So the king's not clever. If the prophet, if Elisha, has been knowing every time he set an ambushment, you know what the king's response is when he hears that bit of information? He sends up a contingent of soldiers to go get Elisha. If he's known about the previous six abushes you set, he might have a clue they're coming for him. I'm just thinking. When they wake up in the morning, the little village where they live is surrounded by this foreign army and Elisha's servant sees it and he's completely stressed. And he said, "Lord, what are we gonna do"? And Elisha says this little simple prayer. It's really a play on words in this passage: "'My lord, what shall we do?' And the prophet said, 'Don't be afraid. Those that are with us are more than those who are with them.'"

If you look really carefully in your imagination, you can see that young man rolling his eyes. "Grumpy old prophet, can't even count anymore". "And then Elisha prayed, 'LORD, open his eyes, so he may see.'" He's not talking about his physical eyes. He doesn't need new glasses. He's asking him to give him discernment, to see the spiritual reality of their circumstance and not just the physical reality of their circumstance. Folks, we've been more aware of our physical circumstances than our spiritual circumstances for so long, it's the reason we find ourselves in this deficient position. We've been better at reading the markets and better at anticipating weather and better at evaluating the recruiting classes at our favorite universities or evaluating the draft for our professional sports team, we've been better at planning our fantasy teams, than we have been at being aware of spiritual trends and what the Spirit of God is doing.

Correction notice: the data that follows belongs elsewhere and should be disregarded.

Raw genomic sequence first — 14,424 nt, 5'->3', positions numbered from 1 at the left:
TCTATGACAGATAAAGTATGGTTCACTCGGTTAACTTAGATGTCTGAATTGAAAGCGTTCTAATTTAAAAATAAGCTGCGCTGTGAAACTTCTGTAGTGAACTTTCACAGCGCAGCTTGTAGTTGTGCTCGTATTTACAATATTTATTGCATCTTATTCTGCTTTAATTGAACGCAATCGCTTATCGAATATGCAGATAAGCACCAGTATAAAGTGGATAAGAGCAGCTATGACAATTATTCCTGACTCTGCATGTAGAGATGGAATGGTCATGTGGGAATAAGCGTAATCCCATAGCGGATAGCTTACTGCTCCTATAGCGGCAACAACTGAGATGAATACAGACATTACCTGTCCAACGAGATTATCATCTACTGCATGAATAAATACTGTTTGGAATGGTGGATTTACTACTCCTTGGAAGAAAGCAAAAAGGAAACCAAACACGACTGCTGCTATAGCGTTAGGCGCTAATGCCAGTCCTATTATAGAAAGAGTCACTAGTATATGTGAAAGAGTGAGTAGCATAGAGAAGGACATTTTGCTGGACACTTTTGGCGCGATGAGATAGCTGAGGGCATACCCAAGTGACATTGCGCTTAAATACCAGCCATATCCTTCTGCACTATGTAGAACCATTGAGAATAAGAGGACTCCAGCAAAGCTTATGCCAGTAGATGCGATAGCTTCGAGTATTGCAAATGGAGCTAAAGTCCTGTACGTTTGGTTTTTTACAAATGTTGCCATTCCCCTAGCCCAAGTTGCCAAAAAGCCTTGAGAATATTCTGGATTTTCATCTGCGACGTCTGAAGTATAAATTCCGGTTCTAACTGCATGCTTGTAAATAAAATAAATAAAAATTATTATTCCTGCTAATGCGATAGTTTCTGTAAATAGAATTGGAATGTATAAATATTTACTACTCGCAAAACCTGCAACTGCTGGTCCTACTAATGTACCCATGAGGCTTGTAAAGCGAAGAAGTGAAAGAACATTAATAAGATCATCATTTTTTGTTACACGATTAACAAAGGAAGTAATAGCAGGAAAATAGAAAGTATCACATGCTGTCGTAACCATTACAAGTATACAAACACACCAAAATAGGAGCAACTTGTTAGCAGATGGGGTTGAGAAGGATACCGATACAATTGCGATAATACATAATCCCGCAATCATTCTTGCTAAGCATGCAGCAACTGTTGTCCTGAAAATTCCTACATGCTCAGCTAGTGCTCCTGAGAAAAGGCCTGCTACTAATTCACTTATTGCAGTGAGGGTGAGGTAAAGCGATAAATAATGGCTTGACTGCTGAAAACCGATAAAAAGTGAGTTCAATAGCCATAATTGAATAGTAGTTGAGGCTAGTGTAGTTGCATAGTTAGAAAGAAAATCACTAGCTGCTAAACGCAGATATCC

And I don't offer that as a condemnation. I offer that as an opportunity for realignment, to begin to recognize that there's another set of eyes with which we can see. How many seminars do we have to have about the Holy Spirit before we decide to say he's welcome in our lives? How many discussions do we have to have about God being a God of miracles and a God of power and a God who intervenes in the lives of human beings before we begin to welcome him in? We have lived for too long as skeptics, and I believe if we will change, we will see God change the way he responds amongst us. "Amen, Pastor". "'LORD, open his eyes, so he may see.' And the LORD opened the servant's eyes, and he looked and he saw the hills full of horses and chariots of fire all round Elisha".